We live in a really nice neighborhood and do frequent online shopping, we've had packages sit on our porch for days before with no issues. Moral of the story, never authorize delivery with an online signature! You apparently waive all your rights.

That felt good to type out, still bummed about this.
  • 1 0
 Time pedals feel better than Shimanos in my experience.
  • 1 0
 $99.00 bucks on eBay.
  • 4 5
 Looks ok but 550g Pedals for 160$??
  • 28 1
 >nolimit
They're DH pedals bud, not XC.
They're built to provide a platform to bounce/launch/land on, and also get the shit beat out of them and still function.
And you'll notice the manufacturer is Shimano. They prolly took 6 years to develop and 4 years to test, and they'll likely be right alongside the cockroach as the only two things on the planet that will survive a nuclear war
  • 3 17
flag muyguapa (Oct 2, 2018 at 1:37) (Below Threshold)
 @YoKev: How's that Kool-Aid taste? They're clipless pedals, the same as any other being made by any number of pedal manufacturers. HT, being one example, does theirs at a lighter weight for a cheaper price.
  • 7 1
 1) If you find it heavy, you can get the XT
2) For downhill disciplines it is not important if you have a few grams extra on the pedals. The added weight is even below the centre of gravity of the bike
3)If it means that they're more reliable and impact resistant It's an advantage.
  • 1 6
flag nolimit (Oct 2, 2018 at 3:48) (Below Threshold)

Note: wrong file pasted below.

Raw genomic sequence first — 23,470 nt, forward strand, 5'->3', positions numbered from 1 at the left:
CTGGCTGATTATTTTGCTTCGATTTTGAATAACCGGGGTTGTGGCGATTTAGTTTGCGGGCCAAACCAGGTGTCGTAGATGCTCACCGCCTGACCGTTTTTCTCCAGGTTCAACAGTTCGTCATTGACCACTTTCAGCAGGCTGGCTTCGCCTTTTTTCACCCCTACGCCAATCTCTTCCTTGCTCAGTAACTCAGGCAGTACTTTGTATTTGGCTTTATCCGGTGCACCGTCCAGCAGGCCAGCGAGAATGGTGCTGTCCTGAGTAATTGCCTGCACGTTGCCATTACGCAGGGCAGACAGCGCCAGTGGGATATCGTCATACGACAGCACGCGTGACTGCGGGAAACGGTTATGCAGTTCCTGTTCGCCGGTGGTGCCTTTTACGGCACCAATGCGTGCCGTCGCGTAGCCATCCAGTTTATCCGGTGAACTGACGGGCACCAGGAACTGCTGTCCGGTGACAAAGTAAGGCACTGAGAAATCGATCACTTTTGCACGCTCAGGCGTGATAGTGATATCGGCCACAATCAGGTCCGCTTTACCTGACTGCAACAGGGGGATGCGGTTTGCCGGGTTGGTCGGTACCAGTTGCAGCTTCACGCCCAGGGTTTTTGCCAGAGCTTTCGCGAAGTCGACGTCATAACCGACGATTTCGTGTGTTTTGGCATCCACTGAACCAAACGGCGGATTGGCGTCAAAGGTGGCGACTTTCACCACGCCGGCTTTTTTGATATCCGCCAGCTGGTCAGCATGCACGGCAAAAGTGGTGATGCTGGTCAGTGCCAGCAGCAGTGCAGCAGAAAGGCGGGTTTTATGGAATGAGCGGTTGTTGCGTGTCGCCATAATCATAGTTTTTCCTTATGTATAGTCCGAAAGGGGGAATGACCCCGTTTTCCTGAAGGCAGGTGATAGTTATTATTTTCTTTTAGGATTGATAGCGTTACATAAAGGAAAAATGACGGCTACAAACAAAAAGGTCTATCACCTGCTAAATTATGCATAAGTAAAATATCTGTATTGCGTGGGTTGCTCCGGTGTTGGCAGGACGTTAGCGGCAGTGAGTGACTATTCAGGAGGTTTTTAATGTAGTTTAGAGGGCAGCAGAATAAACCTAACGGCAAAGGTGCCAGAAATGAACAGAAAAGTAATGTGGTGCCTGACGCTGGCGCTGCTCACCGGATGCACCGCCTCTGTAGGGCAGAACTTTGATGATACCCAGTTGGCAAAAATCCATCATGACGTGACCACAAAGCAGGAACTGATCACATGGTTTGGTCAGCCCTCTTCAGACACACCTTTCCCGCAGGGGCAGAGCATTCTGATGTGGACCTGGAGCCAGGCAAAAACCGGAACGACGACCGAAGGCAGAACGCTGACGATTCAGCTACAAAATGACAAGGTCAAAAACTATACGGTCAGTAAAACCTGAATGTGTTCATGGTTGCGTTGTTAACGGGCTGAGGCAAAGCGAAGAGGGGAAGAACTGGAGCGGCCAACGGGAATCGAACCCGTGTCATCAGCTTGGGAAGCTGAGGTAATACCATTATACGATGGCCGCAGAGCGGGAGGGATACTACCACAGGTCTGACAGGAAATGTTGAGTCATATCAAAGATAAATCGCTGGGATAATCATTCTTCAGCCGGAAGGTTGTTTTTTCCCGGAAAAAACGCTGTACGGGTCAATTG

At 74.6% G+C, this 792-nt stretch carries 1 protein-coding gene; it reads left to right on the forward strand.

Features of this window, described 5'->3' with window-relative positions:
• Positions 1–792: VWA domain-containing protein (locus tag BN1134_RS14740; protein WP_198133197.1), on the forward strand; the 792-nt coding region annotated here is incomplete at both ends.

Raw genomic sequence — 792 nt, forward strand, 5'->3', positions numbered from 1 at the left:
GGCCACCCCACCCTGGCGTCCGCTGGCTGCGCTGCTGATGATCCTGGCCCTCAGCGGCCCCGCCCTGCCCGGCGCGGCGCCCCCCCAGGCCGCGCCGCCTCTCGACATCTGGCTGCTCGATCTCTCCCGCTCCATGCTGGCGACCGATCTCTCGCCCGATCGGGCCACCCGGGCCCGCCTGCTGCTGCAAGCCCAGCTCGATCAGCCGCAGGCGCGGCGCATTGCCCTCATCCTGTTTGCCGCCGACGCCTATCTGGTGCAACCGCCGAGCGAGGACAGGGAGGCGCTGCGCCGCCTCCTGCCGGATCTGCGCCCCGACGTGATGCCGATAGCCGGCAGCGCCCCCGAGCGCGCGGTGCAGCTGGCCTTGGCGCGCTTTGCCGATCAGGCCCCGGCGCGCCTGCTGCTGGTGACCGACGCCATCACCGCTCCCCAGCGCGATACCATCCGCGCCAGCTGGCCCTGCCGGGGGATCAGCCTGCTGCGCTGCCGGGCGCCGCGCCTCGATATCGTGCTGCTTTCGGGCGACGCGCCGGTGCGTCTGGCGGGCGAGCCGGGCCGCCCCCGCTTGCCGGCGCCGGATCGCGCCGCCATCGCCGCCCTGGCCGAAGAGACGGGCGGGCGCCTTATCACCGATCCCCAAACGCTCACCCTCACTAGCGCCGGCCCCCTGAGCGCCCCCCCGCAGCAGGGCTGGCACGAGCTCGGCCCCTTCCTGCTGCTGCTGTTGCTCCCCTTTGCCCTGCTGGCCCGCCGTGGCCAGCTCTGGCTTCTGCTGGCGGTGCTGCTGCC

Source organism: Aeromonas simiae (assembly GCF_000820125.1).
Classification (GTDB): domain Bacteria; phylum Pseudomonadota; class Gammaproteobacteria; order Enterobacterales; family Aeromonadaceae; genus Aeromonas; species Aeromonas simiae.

@IluvRIDING:

Then let‘s say it different...
More weight = less machining = less work = less money... so why do they cost so much then? Wink

There‘s no XT DH Pedal...
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 @nolimit: on the brightside, you can always find Shimano pedals for significantly less than retail. I just did a quick search and found Saint pedals for $99 USD, rather than $160 retail. Heck, I bought the newest XTR pedals and didn't even pay full price despite them being so newly released.
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 $119 on Amazon
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 I got mine for 90 something on CRC.
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 @muyguapa: Completely disagree. I work in the industry and have tried everything out there. Since you mention HT...they sent me multiple pairs. All failed within one month. Supposedly they "fixed" the bearing issues. We have 8 pairs of DXs and several XTs on our team enduro and DH bikes. I service them twice a year and have never had a failure for 4 seasons. I'm no Shimano fan boy fwiw. As a matter of fact the only products I will run are SP41 housing and their pedals due to the superior quality. They constantly screw over bike shops with their pricing structure. Then customers come in and bitch because shops can't sell them for the same price that is listed on CRC, Jenson etc.